However, it is unwise to be too unequivocal in descriptions about this highly ambiguous industry. The advent of international terrorism since the 1970s, and even more so after the September 11 2001 attacks, has meant that MI6 has taken on the mantle of fighting terrorism around the world on behalf of the British government. Their purpose still remains to glean as much information from its spies as it can about terrorist tactics, terrorist leaders and future attacks, but, instead of using those agents to inform government policy, intelligence on terrorism is often used for a more ‘kinetic’ effect.
The film Zero Dark Thirty (2012) illustrates this point well. During the film it transpires that the CIA has intelligence, from a number of sources, about the whereabouts of wanted terrorist overlord Osama Bin Laden. The CIA officers do not kill Bin Laden themselves, but pass this intelligence to the US Special Forces, who plan, rehearse and finally raid Bin Laden’s hideout and kill him.
In operations all over the world, MI6 has a similar close relationship with the UK Special Forces, such as the Special Air Service (SAS) and Special Boat Service (SBS). It is UK Special Forces who actually kill Her Majesty’s enemies (although this normally also requires cabinet level authorisation).
For example, if MI6’s agent in ISIS gives his handlers the location of an ISIS base in Syria, MI6 will corroborate this information from other sources, such as email and telephone intercepts monitored by the Government Communications Headquarters (GCHQ) agency.
Once satisfied that the information is valuable, the details are passed to the SAS or SBS who will attack the ISIS hideout, kill ISIS targets residing there and destroy the base. Alternatively, MI6 could pass this information to the Royal Air Force (RAF) who could drop a bomb or launch a drone strike on the site – which is relatively risk free (and often preferred by Whitehall). It is worth emphasising that this procedure is purely for terrorist threats, and is not mirrored in the other aspects of MI6’s work.
Therefore, in terms of how Bond is portrayed, his actions are not those of an MI6 officer. His actions are more akin to those of the SAS. In most of James Bond films, Bond is essentially briefed by M about a target who he has to kill. The SAS is briefed in a similar way, but usually by Army Intelligence Corps (my unit), but it is true this briefing is very much based on intelligence gathered by MI6 and other agencies.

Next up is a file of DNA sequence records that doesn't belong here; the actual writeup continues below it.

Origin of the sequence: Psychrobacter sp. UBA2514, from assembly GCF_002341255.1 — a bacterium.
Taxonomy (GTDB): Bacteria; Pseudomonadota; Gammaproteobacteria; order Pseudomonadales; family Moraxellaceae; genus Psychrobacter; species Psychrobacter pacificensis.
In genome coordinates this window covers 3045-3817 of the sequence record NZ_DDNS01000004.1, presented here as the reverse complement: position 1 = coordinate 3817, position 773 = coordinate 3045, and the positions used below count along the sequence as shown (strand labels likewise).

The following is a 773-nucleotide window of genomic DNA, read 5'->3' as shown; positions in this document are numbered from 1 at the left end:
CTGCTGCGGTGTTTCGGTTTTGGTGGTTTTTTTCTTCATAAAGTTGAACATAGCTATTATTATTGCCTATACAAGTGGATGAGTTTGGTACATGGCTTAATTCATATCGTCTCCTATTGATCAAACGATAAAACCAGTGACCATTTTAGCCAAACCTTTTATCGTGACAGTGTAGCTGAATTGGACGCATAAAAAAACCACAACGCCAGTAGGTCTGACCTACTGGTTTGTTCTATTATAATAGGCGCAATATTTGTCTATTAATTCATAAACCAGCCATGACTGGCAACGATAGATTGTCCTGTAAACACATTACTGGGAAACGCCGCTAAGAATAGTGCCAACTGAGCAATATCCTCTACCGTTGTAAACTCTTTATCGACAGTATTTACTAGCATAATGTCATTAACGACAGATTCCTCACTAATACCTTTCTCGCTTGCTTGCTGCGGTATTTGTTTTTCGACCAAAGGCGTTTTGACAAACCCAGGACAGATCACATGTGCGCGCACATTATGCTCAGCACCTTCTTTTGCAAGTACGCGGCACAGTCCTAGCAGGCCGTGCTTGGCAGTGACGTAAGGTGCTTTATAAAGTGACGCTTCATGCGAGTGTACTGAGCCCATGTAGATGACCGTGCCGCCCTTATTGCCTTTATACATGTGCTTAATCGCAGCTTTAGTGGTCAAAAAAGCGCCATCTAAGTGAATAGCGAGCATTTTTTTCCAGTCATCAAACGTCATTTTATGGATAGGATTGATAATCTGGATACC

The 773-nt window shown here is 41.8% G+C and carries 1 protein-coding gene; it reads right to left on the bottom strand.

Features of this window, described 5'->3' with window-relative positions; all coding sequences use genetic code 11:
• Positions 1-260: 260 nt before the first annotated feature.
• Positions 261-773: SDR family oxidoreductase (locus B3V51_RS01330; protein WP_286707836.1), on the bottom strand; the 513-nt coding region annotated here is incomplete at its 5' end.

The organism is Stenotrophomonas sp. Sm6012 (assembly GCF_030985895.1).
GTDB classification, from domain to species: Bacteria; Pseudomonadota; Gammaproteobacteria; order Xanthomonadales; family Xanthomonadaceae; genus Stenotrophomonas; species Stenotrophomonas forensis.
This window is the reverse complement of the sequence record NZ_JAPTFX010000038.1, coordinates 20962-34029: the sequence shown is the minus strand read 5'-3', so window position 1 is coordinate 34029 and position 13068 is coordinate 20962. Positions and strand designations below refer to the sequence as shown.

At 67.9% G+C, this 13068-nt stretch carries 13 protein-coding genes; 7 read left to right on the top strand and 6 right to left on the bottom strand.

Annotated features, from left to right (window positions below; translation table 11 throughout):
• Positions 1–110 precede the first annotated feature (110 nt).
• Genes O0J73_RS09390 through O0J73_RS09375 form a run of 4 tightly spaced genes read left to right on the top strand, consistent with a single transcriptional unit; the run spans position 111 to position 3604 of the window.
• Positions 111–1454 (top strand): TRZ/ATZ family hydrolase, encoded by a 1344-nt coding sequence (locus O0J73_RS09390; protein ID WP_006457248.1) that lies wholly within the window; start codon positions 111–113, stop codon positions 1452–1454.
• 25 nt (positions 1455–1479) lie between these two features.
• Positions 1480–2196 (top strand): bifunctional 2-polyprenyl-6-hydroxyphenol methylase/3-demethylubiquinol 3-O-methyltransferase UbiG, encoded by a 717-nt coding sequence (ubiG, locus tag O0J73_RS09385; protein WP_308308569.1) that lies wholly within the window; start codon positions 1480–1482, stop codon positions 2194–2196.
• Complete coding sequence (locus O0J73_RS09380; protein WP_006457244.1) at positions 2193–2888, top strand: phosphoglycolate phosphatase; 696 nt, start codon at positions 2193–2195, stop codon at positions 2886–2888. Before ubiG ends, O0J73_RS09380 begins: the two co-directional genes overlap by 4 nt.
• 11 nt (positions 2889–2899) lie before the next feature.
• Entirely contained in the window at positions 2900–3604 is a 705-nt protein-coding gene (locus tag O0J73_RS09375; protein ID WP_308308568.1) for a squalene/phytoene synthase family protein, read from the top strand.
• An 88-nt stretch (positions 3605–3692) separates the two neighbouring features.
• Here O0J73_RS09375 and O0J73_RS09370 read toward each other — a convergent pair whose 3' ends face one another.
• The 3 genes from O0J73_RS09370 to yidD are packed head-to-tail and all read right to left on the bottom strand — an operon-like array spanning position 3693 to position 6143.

The SAS raid would usually be conducted by more than one person also, and could involve up to 50 SAS troopers. At a minimum, SAS teams would deploy two to four people at a time, depending on the mission. So whilst Bond could be true in real life, he would be a military man working for UK Special Forces, not MI6, and he would almost certainly work as part of a well-trained team of troopers and not act alone.
That said, Bond has done the world of good for MI6 who has relentlessly exploited the myth to recruit new agents and sources. In addition, the agency can rely on recruiting high calibre employees because of their love for the Bond franchise, but those candidates who yearn for action, as opposed to the slow cultivation of an agent, are normally pointed in the direction of their local Army Careers Office. This Bond cult has also ensured Britain got invited to the top table of world affairs, even as its world power status dwindled just as the empire crumbled.
I am a great fan of the movies myself, as are many people in the intelligence services and military (as you can imagine). The wit, charm and excitement of the films is something I have enjoyed since I was a child.
The fact that I have been privileged to have a peep-hole into this secret world and see how far the gulf is between the truth and fiction in Bond’s world, makes me enjoy them even more – as it doesn’t feel like work, in contrast to how watching something like Tinker, Tailor, Soldier, Spy does. Bond is out there, literally punching above his weight, always defeating his enemy and coming out on top. Something that, sadly, eludes the UK intelligence community from time to time.
And as a writer myself, what would I be willing to do to get to write the next Bond film? I would probably kill for it.